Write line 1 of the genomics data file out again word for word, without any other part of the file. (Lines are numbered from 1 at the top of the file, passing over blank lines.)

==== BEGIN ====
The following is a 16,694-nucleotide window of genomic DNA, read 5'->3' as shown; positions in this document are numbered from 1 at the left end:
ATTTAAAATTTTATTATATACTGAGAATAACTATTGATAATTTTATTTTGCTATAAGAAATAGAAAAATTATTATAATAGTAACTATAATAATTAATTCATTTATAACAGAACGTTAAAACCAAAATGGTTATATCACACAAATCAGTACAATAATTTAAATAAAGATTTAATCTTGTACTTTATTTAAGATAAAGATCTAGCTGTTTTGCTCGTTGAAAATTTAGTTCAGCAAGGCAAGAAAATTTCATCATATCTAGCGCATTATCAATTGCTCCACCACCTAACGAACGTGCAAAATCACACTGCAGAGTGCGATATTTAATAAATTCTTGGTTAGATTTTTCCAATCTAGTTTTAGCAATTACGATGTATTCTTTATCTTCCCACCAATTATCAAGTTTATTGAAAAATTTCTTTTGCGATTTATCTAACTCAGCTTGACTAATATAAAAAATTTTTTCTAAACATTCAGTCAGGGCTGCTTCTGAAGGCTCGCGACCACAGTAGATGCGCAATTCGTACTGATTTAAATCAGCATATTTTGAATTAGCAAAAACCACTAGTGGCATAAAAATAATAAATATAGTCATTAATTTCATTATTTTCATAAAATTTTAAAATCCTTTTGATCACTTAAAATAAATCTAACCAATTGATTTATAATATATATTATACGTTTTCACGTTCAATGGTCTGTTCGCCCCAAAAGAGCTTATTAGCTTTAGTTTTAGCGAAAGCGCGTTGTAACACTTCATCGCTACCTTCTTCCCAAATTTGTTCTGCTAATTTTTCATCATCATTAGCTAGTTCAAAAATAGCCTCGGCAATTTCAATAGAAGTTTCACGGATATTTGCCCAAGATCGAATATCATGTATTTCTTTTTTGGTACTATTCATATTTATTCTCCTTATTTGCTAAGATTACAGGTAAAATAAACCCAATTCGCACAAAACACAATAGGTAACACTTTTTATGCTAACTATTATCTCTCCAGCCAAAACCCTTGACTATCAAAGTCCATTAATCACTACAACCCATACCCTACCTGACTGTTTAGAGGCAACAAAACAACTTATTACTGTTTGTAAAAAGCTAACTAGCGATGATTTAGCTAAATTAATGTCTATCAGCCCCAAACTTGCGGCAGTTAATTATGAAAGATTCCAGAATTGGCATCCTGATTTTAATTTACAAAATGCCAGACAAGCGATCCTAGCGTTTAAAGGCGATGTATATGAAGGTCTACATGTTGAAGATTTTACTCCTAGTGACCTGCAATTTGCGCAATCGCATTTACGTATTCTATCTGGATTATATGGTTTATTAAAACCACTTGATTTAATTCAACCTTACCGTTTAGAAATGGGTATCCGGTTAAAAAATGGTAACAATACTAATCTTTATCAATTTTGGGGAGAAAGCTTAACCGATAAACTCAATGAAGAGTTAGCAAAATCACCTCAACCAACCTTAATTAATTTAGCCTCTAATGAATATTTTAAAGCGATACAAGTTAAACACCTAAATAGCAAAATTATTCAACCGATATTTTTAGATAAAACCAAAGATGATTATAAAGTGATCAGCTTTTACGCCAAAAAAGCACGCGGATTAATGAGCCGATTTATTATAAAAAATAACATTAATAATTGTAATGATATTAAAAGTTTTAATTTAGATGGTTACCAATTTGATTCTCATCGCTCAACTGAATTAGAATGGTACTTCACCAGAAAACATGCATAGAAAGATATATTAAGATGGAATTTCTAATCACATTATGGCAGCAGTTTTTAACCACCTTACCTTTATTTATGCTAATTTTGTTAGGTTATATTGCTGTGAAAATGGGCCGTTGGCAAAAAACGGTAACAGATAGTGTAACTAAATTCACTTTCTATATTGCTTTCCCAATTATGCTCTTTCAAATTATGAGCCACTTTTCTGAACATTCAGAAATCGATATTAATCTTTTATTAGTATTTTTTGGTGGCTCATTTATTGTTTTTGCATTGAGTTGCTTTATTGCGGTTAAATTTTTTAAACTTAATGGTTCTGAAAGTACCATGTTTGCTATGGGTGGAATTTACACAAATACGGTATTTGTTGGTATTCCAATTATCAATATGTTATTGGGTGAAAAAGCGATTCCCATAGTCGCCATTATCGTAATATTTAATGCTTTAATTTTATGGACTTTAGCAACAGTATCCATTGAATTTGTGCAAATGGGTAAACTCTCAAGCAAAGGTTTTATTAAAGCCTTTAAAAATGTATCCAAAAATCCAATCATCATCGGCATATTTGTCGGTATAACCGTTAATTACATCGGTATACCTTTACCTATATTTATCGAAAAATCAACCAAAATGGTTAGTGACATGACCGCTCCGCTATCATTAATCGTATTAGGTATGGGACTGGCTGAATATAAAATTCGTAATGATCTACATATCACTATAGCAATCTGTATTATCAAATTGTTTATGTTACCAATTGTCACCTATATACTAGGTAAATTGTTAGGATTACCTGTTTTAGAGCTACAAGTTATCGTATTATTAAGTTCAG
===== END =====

The following is a 16,694-nucleotide window of genomic DNA, read 5'->3' as shown; positions in this document are numbered from 1 at the left end: